Budget – January 2018

I feel pretty good about our first overseas month. We did not achieve our goal budget nor were we able to offset it enough with our income. However, I think we learned a lot and are ready for the challenge that February brings. 

There seem to be a bazillion nomad bloggers out there talking about how cheap it is to travel, but very few are open about their finances. We’ve gotten quite a few questions about how we can afford to travel full-time, so we’ve decided to open up the books and do a monthly post with the details of our budget. The hope is that these posts will help prepare others who are thinking about jumping into the nomad life, and help us re-assess our spending habits. Enjoy!

Our goal budget for this journey is $200 per week, putting us at $1,000 to spend for the month of January.

We did not live a life of the rich and famous, but we didn’t go without either. China is quite suitable for $800 per month for two people.

  • Average Daily Food Cost: $10
    • Includes three meals, one cup of coffee, and two cans of soda or beer.
  • Average Daily Lodging: $12
    • 1/3 of the month in a hostel dorm and 2/3 in a private room.
    • Includes WiFi with VPN, English speaking front desk, and free water.

Money Spent: $1,534

Income: $305

Overall Net: – ($1,229)

Week One Net: -($507)

We had a difficult start to the month with a number of unexpected expenses, along with the travel expense to Guilin (which was planned as a temporary overage). It’s been much colder here than we anticipated, and therefore needed to purchase jackets. The AirBnB apartments I had picked out for our time in Guilin didn’t have heaters in them, so I ended up booking a slightly more expensive hotel for us to stay at. And Josh had some technical issues that required a purchase of Microsoft Office. We spent $507.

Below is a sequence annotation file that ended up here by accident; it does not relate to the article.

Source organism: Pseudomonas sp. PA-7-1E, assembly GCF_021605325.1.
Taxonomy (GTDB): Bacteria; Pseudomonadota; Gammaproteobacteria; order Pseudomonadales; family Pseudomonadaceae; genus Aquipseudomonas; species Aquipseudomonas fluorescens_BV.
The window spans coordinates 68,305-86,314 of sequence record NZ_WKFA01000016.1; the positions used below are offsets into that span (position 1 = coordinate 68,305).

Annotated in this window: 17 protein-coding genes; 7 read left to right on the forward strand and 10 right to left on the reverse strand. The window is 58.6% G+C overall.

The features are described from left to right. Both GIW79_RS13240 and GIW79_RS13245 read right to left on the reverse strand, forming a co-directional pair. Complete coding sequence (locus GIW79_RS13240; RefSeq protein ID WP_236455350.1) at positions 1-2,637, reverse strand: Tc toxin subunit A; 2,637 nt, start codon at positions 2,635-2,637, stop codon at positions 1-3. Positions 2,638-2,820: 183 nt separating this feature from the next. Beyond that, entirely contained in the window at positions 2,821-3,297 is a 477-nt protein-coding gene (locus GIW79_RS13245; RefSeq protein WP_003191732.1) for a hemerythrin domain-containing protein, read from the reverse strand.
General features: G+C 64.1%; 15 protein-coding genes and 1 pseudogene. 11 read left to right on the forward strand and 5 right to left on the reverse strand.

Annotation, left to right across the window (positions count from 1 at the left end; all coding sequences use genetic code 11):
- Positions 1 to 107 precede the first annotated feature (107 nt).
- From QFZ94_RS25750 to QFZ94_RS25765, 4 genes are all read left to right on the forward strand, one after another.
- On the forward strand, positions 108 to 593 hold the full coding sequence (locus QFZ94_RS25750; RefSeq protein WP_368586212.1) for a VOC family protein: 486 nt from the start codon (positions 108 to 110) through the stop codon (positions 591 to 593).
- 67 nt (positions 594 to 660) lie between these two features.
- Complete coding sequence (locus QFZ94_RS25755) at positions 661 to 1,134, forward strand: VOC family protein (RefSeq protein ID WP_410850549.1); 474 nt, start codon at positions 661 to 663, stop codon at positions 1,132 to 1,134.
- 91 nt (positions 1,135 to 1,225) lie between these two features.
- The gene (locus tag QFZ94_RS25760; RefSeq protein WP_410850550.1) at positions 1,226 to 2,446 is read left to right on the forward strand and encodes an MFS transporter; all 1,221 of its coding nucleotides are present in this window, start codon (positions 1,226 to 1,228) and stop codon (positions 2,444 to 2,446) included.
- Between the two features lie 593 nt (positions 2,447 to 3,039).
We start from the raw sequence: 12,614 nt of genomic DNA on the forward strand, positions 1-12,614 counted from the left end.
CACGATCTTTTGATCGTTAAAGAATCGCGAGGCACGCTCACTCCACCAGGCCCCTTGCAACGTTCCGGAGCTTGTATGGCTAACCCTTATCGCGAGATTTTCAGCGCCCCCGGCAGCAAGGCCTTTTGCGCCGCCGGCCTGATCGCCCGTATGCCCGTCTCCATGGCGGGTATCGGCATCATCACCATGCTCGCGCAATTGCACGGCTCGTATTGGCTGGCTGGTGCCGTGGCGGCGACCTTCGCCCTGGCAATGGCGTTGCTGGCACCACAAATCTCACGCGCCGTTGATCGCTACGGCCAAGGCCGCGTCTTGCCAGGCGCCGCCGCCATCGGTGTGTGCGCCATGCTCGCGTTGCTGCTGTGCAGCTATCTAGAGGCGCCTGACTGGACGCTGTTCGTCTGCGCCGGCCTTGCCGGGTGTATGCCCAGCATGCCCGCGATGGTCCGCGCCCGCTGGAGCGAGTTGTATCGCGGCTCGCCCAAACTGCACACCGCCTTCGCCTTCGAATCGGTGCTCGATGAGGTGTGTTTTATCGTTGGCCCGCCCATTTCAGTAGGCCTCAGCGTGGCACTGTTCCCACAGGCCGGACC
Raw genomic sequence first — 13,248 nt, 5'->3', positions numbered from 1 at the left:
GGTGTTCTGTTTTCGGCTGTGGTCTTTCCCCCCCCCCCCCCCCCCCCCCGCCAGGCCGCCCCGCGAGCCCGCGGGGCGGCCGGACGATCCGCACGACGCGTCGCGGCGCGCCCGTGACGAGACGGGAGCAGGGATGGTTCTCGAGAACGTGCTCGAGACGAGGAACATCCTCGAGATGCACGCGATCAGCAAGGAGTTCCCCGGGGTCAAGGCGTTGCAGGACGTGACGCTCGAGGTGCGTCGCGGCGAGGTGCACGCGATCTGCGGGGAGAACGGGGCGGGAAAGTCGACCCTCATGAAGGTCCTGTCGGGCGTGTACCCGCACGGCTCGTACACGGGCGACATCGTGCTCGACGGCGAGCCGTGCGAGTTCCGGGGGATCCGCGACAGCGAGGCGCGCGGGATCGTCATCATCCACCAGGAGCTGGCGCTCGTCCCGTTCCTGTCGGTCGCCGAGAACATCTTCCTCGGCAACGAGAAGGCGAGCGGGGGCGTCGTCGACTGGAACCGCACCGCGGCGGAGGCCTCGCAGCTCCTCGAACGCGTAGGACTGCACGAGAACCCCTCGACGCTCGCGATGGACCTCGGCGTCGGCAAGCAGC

Due to Josh’s technical issues, we were unable to make any money to offset the expenditures. We made $0.

Week Two Net: -($123)

Week two was much more acceptable. The big purchase of the week was tickets to the Seven Star Park at $17 each. We spent $138.

Josh was very excited to have a desk to work at and immediately took on some jobs on UpWork. They each take a while to pay out, but he was able to get a quick article written for a client. We made $16.

Week Three Net: -($95)

Our major purchases for the week were a cruise to Yangshuo for $24, new hair clippers for Josh for $20, and birthday breakfast for me at Starbucks for $12. We ended the week spending a tiny bit over budget. We spent $209.

Josh really got into the swing of things this week, with plenty of time to write and only a couple of hours a day for UpWork. Those couple of hours earned him an article on CannaHealth and a job writing biology lesson plans for a charter school. We made $114.

Week Four Net: -($106)

We transitioned from Guilin to Yangshuo this week; normally that would mean the purchase of train tickets, but in this case we used the Li river cruise tour bus as our transportation. The food in Yangshuo is a little more expensive than Guilin, cutting into our meal budget a bit. Still, our only big purchase of the week was the advance payment of our private room for the next week at $99. We still wrapped up the week slightly over budget. We spent $256.

Josh edited a CV for a client and wrote another CannaHealth article, collecting us $145 for the week. The USD and CNY conversion dropped this week, which was a bit of a bummer. The earned $145 gives us ¥927 to spend in China, but last week, the same $145 would have given us ¥943. A ¥16 difference isn’t much, but amounts to a six pack of beer, 8 trips on the bus, or a large breakfast for two.

In some exciting news, I made $4.66 through my Amazon links! Thank you guys so much for using my link to buy your Amazon.com eGift Cards!! We made $149.

Week Five Net: -($321)